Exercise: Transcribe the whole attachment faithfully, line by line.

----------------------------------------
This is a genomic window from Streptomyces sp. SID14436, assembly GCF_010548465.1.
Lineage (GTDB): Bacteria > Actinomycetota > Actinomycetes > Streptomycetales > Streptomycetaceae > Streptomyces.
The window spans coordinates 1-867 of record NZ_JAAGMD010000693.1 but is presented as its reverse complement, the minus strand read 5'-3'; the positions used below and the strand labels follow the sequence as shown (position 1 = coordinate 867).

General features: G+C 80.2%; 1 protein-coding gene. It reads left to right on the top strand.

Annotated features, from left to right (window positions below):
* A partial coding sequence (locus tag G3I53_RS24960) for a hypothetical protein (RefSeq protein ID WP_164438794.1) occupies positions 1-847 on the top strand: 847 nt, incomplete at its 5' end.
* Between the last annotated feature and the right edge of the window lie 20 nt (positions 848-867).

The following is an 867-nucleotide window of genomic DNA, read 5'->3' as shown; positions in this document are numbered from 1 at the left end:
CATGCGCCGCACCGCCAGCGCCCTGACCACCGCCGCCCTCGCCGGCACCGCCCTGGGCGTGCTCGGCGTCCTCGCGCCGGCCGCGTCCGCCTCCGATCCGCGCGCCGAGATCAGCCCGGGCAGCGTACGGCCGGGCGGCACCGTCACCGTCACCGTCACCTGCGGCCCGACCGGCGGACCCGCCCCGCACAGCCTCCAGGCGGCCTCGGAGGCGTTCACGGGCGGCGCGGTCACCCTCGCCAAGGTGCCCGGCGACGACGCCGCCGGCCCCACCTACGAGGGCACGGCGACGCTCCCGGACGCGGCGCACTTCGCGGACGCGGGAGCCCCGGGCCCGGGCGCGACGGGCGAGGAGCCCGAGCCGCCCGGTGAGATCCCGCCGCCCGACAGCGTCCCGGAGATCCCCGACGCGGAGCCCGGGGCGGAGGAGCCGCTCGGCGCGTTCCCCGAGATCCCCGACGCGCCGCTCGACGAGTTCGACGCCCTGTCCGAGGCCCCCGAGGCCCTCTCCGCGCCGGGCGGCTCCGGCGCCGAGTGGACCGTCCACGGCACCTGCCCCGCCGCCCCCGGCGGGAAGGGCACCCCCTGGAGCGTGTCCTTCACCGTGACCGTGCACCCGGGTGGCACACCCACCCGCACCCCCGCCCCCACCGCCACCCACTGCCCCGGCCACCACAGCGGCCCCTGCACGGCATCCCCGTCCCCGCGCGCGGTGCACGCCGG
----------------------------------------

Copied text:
This is a genomic window from Streptomyces sp. SID14436, assembly GCF_010548465.1.
Lineage (GTDB): Bacteria > Actinomycetota > Actinomycetes > Streptomycetales > Streptomycetaceae > Streptomyces.
The window spans coordinates 1-867 of record NZ_JAAGMD010000693.1 but is presented as its reverse complement, the minus strand read 5'-3'; the positions used below and the strand labels follow the sequence as shown (position 1 = coordinate 867).

General features: G+C 80.2%; 1 protein-coding gene. It reads left to right on the top strand.

Annotated features, from left to right (window positions below):
* A partial coding sequence (locus tag G3I53_RS24960) for a hypothetical protein (RefSeq protein ID WP_164438794.1) occupies positions 1-847 on the top strand: 847 nt, incomplete at its 5' end.
* Between the last annotated feature and the right edge of the window lie 20 nt (positions 848-867).

The following is an 867-nucleotide window of genomic DNA, read 5'->3' as shown; positions in this document are numbered from 1 at the left end:
CATGCGCCGCACCGCCAGCGCCCTGACCACCGCCGCCCTCGCCGGCACCGCCCTGGGCGTGCTCGGCGTCCTCGCGCCGGCCGCGTCCGCCTCCGATCCGCGCGCCGAGATCAGCCCGGGCAGCGTACGGCCGGGCGGCACCGTCACCGTCACCGTCACCTGCGGCCCGACCGGCGGACCCGCCCCGCACAGCCTCCAGGCGGCCTCGGAGGCGTTCACGGGCGGCGCGGTCACCCTCGCCAAGGTGCCCGGCGACGACGCCGCCGGCCCCACCTACGAGGGCACGGCGACGCTCCCGGACGCGGCGCACTTCGCGGACGCGGGAGCCCCGGGCCCGGGCGCGACGGGCGAGGAGCCCGAGCCGCCCGGTGAGATCCCGCCGCCCGACAGCGTCCCGGAGATCCCCGACGCGGAGCCCGGGGCGGAGGAGCCGCTCGGCGCGTTCCCCGAGATCCCCGACGCGCCGCTCGACGAGTTCGACGCCCTGTCCGAGGCCCCCGAGGCCCTCTCCGCGCCGGGCGGCTCCGGCGCCGAGTGGACCGTCCACGGCACCTGCCCCGCCGCCCCCGGCGGGAAGGGCACCCCCTGGAGCGTGTCCTTCACCGTGACCGTGCACCCGGGTGGCACACCCACCCGCACCCCCGCCCCCACCGCCACCCACTGCCCCGGCCACCACAGCGGCCCCTGCACGGCATCCCCGTCCCCGCGCGCGGTGCACGCCGG